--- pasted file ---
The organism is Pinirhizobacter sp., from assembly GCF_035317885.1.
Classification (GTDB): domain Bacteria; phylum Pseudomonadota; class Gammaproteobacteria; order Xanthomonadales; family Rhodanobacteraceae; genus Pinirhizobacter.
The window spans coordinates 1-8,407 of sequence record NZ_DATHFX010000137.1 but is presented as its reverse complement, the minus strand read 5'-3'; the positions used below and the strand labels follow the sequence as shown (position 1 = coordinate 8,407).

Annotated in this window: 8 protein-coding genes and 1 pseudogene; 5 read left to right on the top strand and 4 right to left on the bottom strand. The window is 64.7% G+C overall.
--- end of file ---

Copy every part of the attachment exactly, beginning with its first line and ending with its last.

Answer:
The organism is Pinirhizobacter sp., from assembly GCF_035317885.1.
Classification (GTDB): domain Bacteria; phylum Pseudomonadota; class Gammaproteobacteria; order Xanthomonadales; family Rhodanobacteraceae; genus Pinirhizobacter.
The window spans coordinates 1-8,407 of sequence record NZ_DATHFX010000137.1 but is presented as its reverse complement, the minus strand read 5'-3'; the positions used below and the strand labels follow the sequence as shown (position 1 = coordinate 8,407).

Annotated in this window: 8 protein-coding genes and 1 pseudogene; 5 read left to right on the top strand and 4 right to left on the bottom strand. The window is 64.7% G+C overall.